Tuesday, June 29, 2004

How Free is Free?

Well, now. The United States has handed sovereignty to the interim government of Iraq.

While the above sentence may look good on paper (or a computer screen), 'interim' may be the key word...as in the US has carefully chosen favorable Iraqi figures from diverse backgrounds to hold power in the 'interim' until complete chaos breaks out. Or at least until the US can hightail it away from the mess it made.

Am I being a pessimist? Or just a realist? This can be such a fine line.

Part of me wants to jump into the cool pool of warm and fuzzy feelings and view this entire transfer of power as the happy ending to a troubling saga. You know how the saga goes: Saddam is bad, US doesn't like Saddam, US captures Saddam, US gives the Iraqi people their homeland back in the ultimate gesture of goodwill. Cue Elton John song and roll the Disney credits.

I'm sure alot of Republicans view it this way. Morphine addicts, too.

Since my morphine stash has run dry, I have a slightly more skeptical view.

Let's face it, George Bush was more eager to get the blood of the Iraqi war off his hands than Britney Spears is to get hitched when near a Las Vegas chapel.

This transfer of power was the preeminent game of "Hot Potato". BushCo. made one fine mess, and now it cannot wait to let somebody else collect the shattered pieces, pieces of groups of peoples who have not quite fit together for centuries, long before any US military action, long before the US even existed. Of course, knowing the fragile nature of Iraqis geo-political makeup would have required BushCo. to, I don't know, read a history book or pick up a newspaper.

Shiites, Sunnis, Kurds and numerous tribes have made Iraq a divided maelstom of trouble for ages, and now BushCo. apparently feels it fixed everything by dropping some bombs and locking up some of those 'dang a-rab evildoers'.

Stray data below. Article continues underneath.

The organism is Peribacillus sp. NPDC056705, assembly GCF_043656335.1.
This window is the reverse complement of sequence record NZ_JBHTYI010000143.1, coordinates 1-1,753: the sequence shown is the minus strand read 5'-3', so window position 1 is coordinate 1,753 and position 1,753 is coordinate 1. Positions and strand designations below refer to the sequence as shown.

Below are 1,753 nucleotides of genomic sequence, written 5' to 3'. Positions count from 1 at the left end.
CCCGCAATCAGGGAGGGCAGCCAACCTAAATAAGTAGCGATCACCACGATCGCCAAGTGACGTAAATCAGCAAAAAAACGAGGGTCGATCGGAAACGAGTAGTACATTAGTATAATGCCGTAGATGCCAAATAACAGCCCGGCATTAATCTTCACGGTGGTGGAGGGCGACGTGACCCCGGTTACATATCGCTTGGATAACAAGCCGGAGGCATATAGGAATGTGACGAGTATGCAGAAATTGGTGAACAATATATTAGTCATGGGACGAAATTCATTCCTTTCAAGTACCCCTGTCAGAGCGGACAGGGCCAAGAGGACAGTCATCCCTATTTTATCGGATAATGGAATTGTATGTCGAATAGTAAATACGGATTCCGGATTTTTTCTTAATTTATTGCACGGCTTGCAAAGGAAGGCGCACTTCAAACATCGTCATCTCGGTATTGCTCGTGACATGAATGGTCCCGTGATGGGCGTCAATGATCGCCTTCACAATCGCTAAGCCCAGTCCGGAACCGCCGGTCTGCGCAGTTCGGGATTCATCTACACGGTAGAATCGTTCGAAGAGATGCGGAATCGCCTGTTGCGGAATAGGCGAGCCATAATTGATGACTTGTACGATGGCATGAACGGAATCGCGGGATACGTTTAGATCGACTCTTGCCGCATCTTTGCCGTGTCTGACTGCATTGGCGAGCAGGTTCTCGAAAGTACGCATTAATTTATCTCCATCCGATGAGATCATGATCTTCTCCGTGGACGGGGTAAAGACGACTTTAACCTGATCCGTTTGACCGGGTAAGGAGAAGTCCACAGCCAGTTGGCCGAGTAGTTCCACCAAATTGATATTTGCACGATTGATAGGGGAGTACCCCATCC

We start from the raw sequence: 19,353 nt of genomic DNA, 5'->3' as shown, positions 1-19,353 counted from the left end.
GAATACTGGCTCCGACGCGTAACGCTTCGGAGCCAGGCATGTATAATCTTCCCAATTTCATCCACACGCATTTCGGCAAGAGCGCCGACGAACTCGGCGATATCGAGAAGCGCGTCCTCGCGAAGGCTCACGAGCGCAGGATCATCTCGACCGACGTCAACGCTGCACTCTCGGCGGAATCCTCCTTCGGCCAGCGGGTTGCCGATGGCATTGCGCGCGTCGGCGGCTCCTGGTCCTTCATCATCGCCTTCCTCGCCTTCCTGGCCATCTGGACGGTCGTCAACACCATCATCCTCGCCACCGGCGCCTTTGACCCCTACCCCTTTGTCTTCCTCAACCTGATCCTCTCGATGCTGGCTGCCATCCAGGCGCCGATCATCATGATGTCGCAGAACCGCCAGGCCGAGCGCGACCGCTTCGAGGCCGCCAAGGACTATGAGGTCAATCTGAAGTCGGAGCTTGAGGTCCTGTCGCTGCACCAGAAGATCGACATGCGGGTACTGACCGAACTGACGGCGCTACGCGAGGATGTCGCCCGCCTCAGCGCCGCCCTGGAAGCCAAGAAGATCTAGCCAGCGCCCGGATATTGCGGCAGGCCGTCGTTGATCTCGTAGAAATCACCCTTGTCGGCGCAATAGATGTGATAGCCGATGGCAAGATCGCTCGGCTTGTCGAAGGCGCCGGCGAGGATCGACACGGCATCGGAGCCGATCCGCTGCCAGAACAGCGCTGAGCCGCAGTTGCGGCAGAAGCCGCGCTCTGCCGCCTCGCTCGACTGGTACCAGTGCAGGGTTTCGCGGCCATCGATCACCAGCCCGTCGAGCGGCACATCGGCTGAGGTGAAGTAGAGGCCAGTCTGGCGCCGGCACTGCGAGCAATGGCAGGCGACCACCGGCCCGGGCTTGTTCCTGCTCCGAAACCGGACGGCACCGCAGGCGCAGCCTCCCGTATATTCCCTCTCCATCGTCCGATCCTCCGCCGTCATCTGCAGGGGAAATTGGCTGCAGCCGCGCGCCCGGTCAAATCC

That's now how it works, George.

Look, selecting a few Iraqis from diverse backgrounds, Iraqis handpicked most likely for their fondness for US interests (namely oil), and throwing them together haphazardly in a lughable effort to create Iraq's 'forefathers' is a lab experiment just waiting to blow up. Or a really good season of MTV's "The Real World".

How long until one of these so-called Iraqi leaders has his name run through the mud puddle of corruption?

Oh, it will happen. Trust me. BushCo. runs with sleaze. It always has.

These Iraqi men are not Washington and Jefferson and Hamilton, rebels who lived and breathed for American freedom.

No, these Iraqi 'leaders' are chums of the Americans, or, more precisely, chums of BushCo. They're puppets. Sycophants. The willing.

Also, the interim Iraqi government has several characters who are already being criticized by Iraqis for being 'too Westernized'. This is a cardinal sin among many Middle Easterners.

OK, maybe the transfer of power will appease the Iraqi people for a few days, weeks, or months. Maybe the euphoria of some (any!) good news will maintain some (any!) peace.

Or maybe not.

Today, just a day after the transfer of power, three more US Marines were killed, a police station was attacked, and various other bouts of gunfire erupted. In Afghanistan, another country we invaded and set up a 'puppet' government in, several people have been murdered in the past few days. Their crime? Registering to vote.

Yep, let freedom reign. Meet the new boss, same as the old boss.

Just wait until the leaders of the various Iraqi religious and ethnic groups begin squabbling and the 'interim' government, built upon desperation, begins to crumble. Just wait until Grand Ayatollah Ali al-Husseini al-Sistani opens his mouth and says something the Iraqi people find profound. (I bet BushCo. is just dreading this possibility.) Or even worse, just wait until the next charismatic insurgent riles up his following. (I bet BushCo. dreads this even more.)

Look, maybe I'm completely wrong. Maybe democracy will truly take hold and someday we can ditch brutal American winters for the comfortable beaches of Baghdad where we can drink Coke, talk on cell phones and poke fun at guys in turbans, all in good jest. Maybe someday Iraqi will ditch its status as a world outcast and join the 21st century. Maybe a flower will bloom from the graveyard BushCo. built. We can only hope.

Or maybe BushCo. feels secure in its Iraqi oil interests and is giving the Iraqi people back their government because, well, it couldn't care less about what happens to the Iraqi people.

I know what I think. Am I pessismist or a realist?

Or both?


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